Volunteer team seeks community input Saturday and Sunday, February 23–24.
CHICAGO (February 21, 2019) — An American Planning Association (APA) Community Planning Assistance Team (CPAT) is coming to the city of Wharton, Texas, to assist in integrating hazard mitigation efforts within existing community infrastructure, February 22–25.
The five-person volunteer planning team brings extensive transportation, infrastructure and economic development knowledge from around the U.S. The team will primarily focus on areas of the city most impacted by the U.S. Army Corps of Engineers (USACE) funded levee/flood protection system.
Community input is an important part of the process:
- Saturday, February 23 – Community groups can schedule time to meet with the team. Contact Laura Clemons, the local host contact, to make an appointment.
- Sunday, February 24 – Residents, business owners, elected officials, city staff, and other interested parties are invited to participate in a city-wide forum, from 2:30-4:30 p.m. at the Simply Divine Event Center (314 W. Milam St.).
During the visit to Wharton, the team will start to:
- Create a plan to integrate public access and recreation space in the city within the levee/flood protection system;
- Enhance the quality of experience for Wharton residents, businesses and visitors by leveraging existing and planned community assets, green infrastructure, and economic development opportunities;
- Develop a multimodal connectivity plan to improve travel within the city; and
- Ensure a planning process is inclusive and one that all Wharton residents have an opportunity to participate in and benefit from the community enhancements.
The city of Wharton is 60 miles southwest of Houston on the northern bank of the Lower Colorado River. Flooding from Hurricane Harvey heavily impacted Wharton, but flooding is a recurrent problem, especially in the city’s West End neighborhood. The team’s focus will concentrate on areas of the city most impacted by the USACE project, main arterial roads, existing greenways and community spaces such as recreation facilities and schools.
Funding for the volunteer planning team is provided from a competitive community grant from the American Planning Association Foundation. The Foundation awarded the Wharton Economic Development Corporation a Disaster Recovery Grant to assist communities hit hard by hurricanes and other natural disasters in 2017. Support for the APA Foundation Disaster Recovery Grant program was provided in part from the Pisces Foundation, which seeks ways to accelerate to a world where people and nature thrive together.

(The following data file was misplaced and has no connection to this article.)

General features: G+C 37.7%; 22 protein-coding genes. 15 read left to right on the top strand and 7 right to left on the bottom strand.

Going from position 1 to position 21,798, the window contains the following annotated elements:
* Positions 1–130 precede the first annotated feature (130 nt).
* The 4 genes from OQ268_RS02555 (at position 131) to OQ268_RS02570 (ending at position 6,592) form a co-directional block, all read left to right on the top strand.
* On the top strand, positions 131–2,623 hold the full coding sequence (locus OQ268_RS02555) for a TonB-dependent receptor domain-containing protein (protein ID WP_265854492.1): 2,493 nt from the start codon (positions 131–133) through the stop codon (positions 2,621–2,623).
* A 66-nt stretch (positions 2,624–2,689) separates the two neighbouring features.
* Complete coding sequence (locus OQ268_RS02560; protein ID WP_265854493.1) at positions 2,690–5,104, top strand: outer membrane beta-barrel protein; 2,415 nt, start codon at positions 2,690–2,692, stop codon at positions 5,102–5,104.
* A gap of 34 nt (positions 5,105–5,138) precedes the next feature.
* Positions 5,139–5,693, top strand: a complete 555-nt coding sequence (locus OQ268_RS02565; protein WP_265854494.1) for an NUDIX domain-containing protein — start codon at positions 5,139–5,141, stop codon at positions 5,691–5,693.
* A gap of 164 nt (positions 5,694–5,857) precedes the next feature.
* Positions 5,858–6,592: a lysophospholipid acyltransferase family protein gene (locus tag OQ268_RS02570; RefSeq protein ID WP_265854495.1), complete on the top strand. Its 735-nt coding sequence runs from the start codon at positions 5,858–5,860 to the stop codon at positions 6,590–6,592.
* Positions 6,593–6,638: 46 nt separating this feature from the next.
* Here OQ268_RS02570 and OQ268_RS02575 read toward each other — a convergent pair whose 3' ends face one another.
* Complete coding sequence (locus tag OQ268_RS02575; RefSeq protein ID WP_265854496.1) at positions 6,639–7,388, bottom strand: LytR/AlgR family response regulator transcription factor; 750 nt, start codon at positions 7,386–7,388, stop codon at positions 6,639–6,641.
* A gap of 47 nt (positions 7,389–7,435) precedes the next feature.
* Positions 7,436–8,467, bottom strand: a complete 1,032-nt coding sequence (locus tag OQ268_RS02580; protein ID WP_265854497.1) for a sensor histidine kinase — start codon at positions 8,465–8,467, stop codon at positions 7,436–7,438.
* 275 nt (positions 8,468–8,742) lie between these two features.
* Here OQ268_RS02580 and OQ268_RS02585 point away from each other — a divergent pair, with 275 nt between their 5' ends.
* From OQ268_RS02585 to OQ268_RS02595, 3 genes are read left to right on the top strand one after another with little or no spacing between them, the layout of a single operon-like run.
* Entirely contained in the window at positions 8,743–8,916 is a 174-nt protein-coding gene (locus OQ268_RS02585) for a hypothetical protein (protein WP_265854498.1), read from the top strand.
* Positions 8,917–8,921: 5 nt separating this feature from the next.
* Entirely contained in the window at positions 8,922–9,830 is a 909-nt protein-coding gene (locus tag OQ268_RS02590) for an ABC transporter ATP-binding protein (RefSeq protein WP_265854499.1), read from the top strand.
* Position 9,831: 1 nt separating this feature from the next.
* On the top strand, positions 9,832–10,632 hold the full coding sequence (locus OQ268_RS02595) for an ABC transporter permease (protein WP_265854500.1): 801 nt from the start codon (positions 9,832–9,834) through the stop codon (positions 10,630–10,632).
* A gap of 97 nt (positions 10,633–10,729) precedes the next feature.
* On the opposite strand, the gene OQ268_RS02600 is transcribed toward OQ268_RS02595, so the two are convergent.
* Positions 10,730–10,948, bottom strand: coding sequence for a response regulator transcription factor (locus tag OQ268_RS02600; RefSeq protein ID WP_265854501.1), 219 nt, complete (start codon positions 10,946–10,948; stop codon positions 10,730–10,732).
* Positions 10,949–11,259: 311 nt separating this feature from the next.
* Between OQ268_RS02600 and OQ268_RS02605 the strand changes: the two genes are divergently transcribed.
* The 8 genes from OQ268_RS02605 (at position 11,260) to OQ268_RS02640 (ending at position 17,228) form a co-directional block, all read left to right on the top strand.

APA’s Community Planning Assistance Teams (CPAT) are composed of nationally recognized experts who volunteer their time to work with residents, government officials, and other key stakeholders to offer planning assistance to communities to develop plans and policies that support good planning. The CPAT program was established in 1995. Previous teams have recently worked in Pine Hills, Orlando, Florida; North Beach, Maryland; Hartsville, South Carolina; and Franklin, Tennessee; among other locations.
The American Planning Association is an independent, not-for-profit educational organization that provides vital leadership in creating great communities for all. APA and its professional institute, the American Institute of Certified Planners, are dedicated to advancing the profession of planning, offering better choices for where and how people work and live. The 42,000 APA members work in concert with community residents, civic leaders and business interests to create communities that enrich people's lives. Through its philanthropic work, APA’s Foundation helps to reduce economic and social barriers to good planning. APA has offices in Washington, D.C., and Chicago. Learn more at www.planning.org.
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Roberta Rewers, 312-786-6395; email@example.com